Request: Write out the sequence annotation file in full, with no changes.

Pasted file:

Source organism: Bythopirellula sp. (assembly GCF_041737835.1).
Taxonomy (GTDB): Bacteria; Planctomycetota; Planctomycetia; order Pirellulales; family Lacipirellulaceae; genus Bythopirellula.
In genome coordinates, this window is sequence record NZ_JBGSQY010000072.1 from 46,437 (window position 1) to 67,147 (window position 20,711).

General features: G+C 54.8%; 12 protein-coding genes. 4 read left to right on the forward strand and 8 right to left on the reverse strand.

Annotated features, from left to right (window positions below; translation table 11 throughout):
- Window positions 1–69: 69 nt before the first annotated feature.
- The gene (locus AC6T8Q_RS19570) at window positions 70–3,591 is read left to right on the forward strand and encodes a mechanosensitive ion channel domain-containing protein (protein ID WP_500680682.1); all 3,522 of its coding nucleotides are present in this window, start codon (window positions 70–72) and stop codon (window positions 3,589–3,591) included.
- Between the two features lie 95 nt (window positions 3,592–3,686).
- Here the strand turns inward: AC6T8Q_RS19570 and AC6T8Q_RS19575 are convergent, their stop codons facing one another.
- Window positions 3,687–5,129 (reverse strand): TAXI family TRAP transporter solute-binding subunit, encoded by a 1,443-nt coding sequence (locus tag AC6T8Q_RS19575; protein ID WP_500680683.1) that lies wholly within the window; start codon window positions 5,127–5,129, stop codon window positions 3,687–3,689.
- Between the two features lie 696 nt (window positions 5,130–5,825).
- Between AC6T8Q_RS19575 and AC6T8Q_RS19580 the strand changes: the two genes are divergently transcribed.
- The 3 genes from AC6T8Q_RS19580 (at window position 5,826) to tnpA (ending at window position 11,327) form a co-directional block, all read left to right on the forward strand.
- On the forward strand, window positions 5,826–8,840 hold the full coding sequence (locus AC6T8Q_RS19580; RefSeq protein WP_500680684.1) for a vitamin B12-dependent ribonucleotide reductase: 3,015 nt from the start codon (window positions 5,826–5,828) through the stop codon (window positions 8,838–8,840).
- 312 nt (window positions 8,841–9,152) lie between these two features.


Source organism: Bythopirellula sp. (assembly GCF_041737835.1).
Taxonomy (GTDB): Bacteria; Planctomycetota; Planctomycetia; order Pirellulales; family Lacipirellulaceae; genus Bythopirellula.
In genome coordinates, this window is sequence record NZ_JBGSQY010000072.1 from 46,437 (window position 1) to 67,147 (window position 20,711).

General features: G+C 54.8%; 12 protein-coding genes. 4 read left to right on the forward strand and 8 right to left on the reverse strand.

Annotated features, from left to right (window positions below; translation table 11 throughout):
- Window positions 1–69: 69 nt before the first annotated feature.
- The gene (locus AC6T8Q_RS19570) at window positions 70–3,591 is read left to right on the forward strand and encodes a mechanosensitive ion channel domain-containing protein (protein ID WP_500680682.1); all 3,522 of its coding nucleotides are present in this window, start codon (window positions 70–72) and stop codon (window positions 3,589–3,591) included.
- Between the two features lie 95 nt (window positions 3,592–3,686).
- Here the strand turns inward: AC6T8Q_RS19570 and AC6T8Q_RS19575 are convergent, their stop codons facing one another.
- Window positions 3,687–5,129 (reverse strand): TAXI family TRAP transporter solute-binding subunit, encoded by a 1,443-nt coding sequence (locus tag AC6T8Q_RS19575; protein ID WP_500680683.1) that lies wholly within the window; start codon window positions 5,127–5,129, stop codon window positions 3,687–3,689.
- Between the two features lie 696 nt (window positions 5,130–5,825).
- Between AC6T8Q_RS19575 and AC6T8Q_RS19580 the strand changes: the two genes are divergently transcribed.
- The 3 genes from AC6T8Q_RS19580 (at window position 5,826) to tnpA (ending at window position 11,327) form a co-directional block, all read left to right on the forward strand.
- On the forward strand, window positions 5,826–8,840 hold the full coding sequence (locus AC6T8Q_RS19580; RefSeq protein WP_500680684.1) for a vitamin B12-dependent ribonucleotide reductase: 3,015 nt from the start codon (window positions 5,826–5,828) through the stop codon (window positions 8,838–8,840).
- 312 nt (window positions 8,841–9,152) lie between these two features.